involve knowledge of the equilibrium relationships between phases. We will consider only binary mixtures 84 .Auxilliary operations -heat addition orremoval ( to change temperature or phase conditions) -work addition or removal ( to change pressure) . -Solids separation by size Mass transfer problems can be solved by 2 distinctly different methods: -based on diffusional rate processes. If there is a bulk mixing of phases or layers of fluids by mechanical stirring or because of a density gradient. Sometimes the diffusion process is accompanied by bulk flow of the mixture in a direction parallel to the direction of diffusion and it is often associated with heat flow. the transfer occurs through stagnant layers of solid or fluid by molecular diffusion. If the mixture is stagnant. You have already seen that analogy between momentum and energy transfer. This mechanism is analogous to the heat transfer by conduction.mixing or dividing. mass transfer occurs by the mechanism of forced or natural convection. -utilizing the concept of equilibrium stages. however. The choice of method depends on the kind of equipment in which the operation is carried out. we will extend the analogy to include mass transfer. This is called eddy diffusion. All mass transfer calculations.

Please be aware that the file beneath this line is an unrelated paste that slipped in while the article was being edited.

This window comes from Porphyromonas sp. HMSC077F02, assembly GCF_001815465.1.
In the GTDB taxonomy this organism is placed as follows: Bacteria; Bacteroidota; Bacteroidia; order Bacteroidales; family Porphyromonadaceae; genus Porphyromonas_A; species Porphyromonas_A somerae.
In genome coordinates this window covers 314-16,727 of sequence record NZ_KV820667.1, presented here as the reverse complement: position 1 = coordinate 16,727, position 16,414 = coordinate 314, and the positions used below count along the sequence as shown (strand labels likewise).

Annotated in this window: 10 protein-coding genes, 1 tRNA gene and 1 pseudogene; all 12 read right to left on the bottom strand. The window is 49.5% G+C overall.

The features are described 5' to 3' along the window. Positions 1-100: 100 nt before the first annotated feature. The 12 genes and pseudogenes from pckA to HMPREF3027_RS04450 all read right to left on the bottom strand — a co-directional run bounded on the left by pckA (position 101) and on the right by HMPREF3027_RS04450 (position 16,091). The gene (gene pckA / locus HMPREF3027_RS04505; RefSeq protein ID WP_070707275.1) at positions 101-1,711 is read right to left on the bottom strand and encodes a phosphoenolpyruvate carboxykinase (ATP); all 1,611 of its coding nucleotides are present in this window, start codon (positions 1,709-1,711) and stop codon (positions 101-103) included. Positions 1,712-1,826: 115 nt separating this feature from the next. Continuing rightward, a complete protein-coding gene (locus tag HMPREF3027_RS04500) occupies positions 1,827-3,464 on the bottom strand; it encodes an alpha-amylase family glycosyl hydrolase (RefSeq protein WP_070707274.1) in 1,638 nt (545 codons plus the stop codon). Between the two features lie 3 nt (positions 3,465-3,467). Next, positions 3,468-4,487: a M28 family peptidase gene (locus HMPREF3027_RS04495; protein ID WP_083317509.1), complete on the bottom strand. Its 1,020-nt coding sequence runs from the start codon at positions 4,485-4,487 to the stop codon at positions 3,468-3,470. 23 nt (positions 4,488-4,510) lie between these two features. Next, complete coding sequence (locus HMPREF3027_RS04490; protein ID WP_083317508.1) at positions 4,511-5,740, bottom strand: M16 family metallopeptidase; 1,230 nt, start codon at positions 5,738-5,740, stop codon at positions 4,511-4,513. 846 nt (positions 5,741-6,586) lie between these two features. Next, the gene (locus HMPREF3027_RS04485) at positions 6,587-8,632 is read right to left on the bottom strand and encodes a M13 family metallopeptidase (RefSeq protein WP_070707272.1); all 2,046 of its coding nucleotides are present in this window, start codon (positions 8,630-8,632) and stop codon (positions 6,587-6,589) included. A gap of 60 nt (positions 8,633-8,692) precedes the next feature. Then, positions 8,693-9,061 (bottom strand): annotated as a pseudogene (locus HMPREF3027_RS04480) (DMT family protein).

spontaneous alteration through molecular diffusion also occurs. (To demonstrate the importance of the barrier molecular collision presents to diffusive movement: the rate of evaporation of water at 25oc into complete vacuum is approximately 3.3kg/s per 1m2 of water surface. the rate of diffusion.g.75m. whereupon its velocity changes n both magnitude and direction. being only a small fraction of the length of its actual path.1 mm thick layer of stagnant air at 1 atm pressure above the water surface reduces the rate by a factor of approximately 600) The same general mechanism prevails also for the liquid state. But the process is very slow. The molecule thus travels in a zig-zag path. uniformity is achieved only by molecular diffusion. For this reason. A 1. MOLECULAR DIFFUSION 2. (e. A 0.5m diameter tank is filled with a salt solution to a depth of 0. the flow of the diffusing component is continuous.5% of its final value after 10 years and will reach 99% of is final value after 28 years. 85 .) Diffusion also takes place in fluids by physical mixing and by eddies of turbulent flow. A concentration gradient tends to move the compound in such direction as to equalize concentrations and destroy the gradient. On the other hand. The kinetic theory of gases provides a means of visualizing what occurs. Within each eddy. the diffusion rate is very slow. no matter how small. This method of solute transfer is called eddy or turbulent diffusion.75m deep layer of pure water is carefully placed over the brine without disturbing the brine in any way.2. In a two-phase system not at equilibrium. If the contents of the tank are left completely undisturbed. ultimately coming everywhere to one-half its concentration in the original brine.1 Molecular Diffusion is the movement of individual molecules through a substance by virtue of their thermal energy. When the gradient is maintained by constantly supplying the diffusing component to the high-concentration end of the gradient and removing it at the low-concentration end. But placing a 0. completely penetrate the liquid. a simple paddle agitator rotating in the tank at 22rpm will bring about complete uniformity in approximately 60s. and the average velocity depends on the temperature. A molecule is imagined to travel in a straight line at a uniform velocity until it collides with another molecule. The analogy between heat and mass transfer is so straightforward that equations developed for the former are often found to apply to the latter by simply changing the meaning of the symbols. which is the ultimate process. the net distance in one direction which it moves in a given time. by molecular diffusion. but because of the considerably higher molecular concentration. the salt will. The average distance the molecule travels between collisions is its mean free path. It can be calculated that the salt concentration at the top surface will still be only 87. the diffusion rates are even slower than in gases. sum as layer of NH3-air as a gas solution in contact with a layer of liquid water.